Review: The 12 Days of Hipster (The Avona Tales #2) by Raine O'Tierney

Sequel to Bowl Full of Cherries

Last Christmas, Tyler Lang accidentally accepted David Griffith’s invitation for dinner. Yes, it was an accident. See, hipster (don’t call him that!) Tyler doesn’t date guys, and even if he did, he certainly doesn’t date jocks. A rude and hasty exit right when the date was getting good left things awkward between them.

David Griffith isn’t really a jock. Well, he’s a former athlete who loves sports, but “jock” has a certain connotation that doesn’t quite fit the intelligent, hardworking store owner. A jock wouldn’t have given Tyler Lang the time of day. But even after that little, ahem, stunt with the fire escape, David can’t stop thinking about the hipster a year later. Which would be fine if fate didn’t keep butting her nose into their business, making it impossible for the jock and the hipster to avoid each other this Christmas.

A hilarious holiday romp, set to the music of the Winter Sounds.

This book was so funny! I loved A Bowl Full of Cherries, the first in this series featuring the twin and best friend of this book's MC, Tyler, and this follow up did not disappoint.

Tyler is the kind of MC you love to hate but love at the same time. A hipster who does everything he can to avoid being labelled a hipster, except, you know, actually not being a hipster. He's ironic without realising it. He is spoilt and whiny and an utter pain in the arse... but I love him. I really do. Mainly because, underneath that awful exterior is a kind soul who does care. He is so funny, especially as he tries so hard not to be. 

David is, Tyler has decided, a jock. What he actually is, is a hardworking chap who liked sports and spends his life trying to please his father. His father, it goes without saying, is a grade A wanker. Selfish, domineering, manipulative; successful is business but not at all nice to his children. His family is completely different to Tyler's and the contrasts this book has work well.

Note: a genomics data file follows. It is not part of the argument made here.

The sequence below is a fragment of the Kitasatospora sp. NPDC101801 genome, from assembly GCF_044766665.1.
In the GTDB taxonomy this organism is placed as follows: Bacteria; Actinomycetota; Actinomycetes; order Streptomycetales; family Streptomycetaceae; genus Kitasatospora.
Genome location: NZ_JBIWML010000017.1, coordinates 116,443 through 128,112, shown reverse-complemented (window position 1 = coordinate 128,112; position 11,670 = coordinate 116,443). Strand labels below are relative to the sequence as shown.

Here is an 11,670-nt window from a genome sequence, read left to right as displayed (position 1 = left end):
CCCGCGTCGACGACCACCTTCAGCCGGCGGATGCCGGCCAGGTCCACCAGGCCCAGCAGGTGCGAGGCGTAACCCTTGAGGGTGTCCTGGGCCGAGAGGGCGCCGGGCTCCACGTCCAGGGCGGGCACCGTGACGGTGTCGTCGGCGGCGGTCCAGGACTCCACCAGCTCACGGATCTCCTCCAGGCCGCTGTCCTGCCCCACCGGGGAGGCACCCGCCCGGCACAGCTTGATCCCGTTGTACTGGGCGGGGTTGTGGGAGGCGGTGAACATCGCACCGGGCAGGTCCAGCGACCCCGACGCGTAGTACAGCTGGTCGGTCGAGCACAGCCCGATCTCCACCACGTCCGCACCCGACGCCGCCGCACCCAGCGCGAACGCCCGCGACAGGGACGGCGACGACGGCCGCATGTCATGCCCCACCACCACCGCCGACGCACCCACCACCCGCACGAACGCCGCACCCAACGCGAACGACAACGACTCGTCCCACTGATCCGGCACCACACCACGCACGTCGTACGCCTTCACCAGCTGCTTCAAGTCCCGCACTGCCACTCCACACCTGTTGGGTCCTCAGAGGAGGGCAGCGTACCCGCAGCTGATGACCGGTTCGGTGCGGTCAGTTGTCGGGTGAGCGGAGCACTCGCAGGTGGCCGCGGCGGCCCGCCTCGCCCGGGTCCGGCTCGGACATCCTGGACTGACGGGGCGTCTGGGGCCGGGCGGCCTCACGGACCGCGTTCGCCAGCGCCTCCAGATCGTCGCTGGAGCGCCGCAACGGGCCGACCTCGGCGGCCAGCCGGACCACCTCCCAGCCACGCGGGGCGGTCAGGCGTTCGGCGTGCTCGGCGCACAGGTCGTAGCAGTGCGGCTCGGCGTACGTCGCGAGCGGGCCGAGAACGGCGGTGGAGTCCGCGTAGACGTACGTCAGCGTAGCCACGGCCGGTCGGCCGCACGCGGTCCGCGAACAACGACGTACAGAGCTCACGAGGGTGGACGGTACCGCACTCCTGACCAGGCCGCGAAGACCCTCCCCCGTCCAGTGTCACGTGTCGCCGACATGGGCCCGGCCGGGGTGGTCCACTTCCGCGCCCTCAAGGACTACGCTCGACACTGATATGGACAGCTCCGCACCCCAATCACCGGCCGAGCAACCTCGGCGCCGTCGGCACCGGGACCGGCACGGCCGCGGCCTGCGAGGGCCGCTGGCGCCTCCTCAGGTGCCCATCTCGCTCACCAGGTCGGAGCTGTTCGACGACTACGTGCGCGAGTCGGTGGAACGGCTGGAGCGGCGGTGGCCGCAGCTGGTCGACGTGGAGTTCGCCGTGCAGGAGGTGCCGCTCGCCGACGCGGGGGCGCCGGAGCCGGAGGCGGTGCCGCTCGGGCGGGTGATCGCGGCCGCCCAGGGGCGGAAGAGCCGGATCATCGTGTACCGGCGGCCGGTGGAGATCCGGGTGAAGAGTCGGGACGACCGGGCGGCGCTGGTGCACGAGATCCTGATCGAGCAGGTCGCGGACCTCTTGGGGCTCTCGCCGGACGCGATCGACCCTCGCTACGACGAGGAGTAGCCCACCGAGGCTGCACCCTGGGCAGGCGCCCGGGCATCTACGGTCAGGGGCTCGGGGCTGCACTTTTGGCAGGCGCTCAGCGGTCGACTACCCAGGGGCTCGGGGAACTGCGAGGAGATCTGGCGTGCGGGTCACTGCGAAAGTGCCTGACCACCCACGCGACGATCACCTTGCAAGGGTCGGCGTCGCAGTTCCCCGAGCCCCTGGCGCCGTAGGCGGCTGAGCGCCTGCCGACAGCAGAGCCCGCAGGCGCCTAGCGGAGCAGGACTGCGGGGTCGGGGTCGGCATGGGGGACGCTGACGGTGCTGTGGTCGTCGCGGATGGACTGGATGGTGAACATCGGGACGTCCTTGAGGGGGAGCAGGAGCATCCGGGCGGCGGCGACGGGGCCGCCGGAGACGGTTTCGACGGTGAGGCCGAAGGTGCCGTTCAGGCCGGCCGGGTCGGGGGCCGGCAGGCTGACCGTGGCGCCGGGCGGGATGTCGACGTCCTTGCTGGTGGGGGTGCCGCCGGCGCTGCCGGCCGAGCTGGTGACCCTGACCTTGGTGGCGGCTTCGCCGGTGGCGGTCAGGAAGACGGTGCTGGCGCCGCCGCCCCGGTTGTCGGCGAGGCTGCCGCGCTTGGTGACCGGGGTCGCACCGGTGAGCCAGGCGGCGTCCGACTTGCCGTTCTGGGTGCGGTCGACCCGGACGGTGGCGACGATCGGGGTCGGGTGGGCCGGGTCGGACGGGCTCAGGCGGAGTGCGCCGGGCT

Tyler and David work so well together, despite Tyler taking a while to admit he's bi; not because he has any problem with bisexuality but it would just be too hipster of him if he was bi and he refuses to be labelled hipster, Together, they remind me of a cat and dog, the kind where the dog is being hissed at by the cat throughout the day, but they still cuddle up at night and the cat gives the dog headbutt loves when nobody else is looking. They're relationship made me go awwwwwww, but it also made me laugh out loud. 

I love that this book contained not just Tyler and David's POV, but also that of Rell and Crowley from book 1. Seeing how their relationship progressed and the dynamics between the four of them, was the icing on the cake for me.

This book, though certainly a seasonal read in some respects, is actually utterly readable at anytime of the year, it's a story that is partly set at Christmas, rather than a Christmas story. If you want to read something funny I really recommend this.

A copy of this story was given in exchange for an honest review.
For more information, see Dreamspinner Press or  Goodreads.

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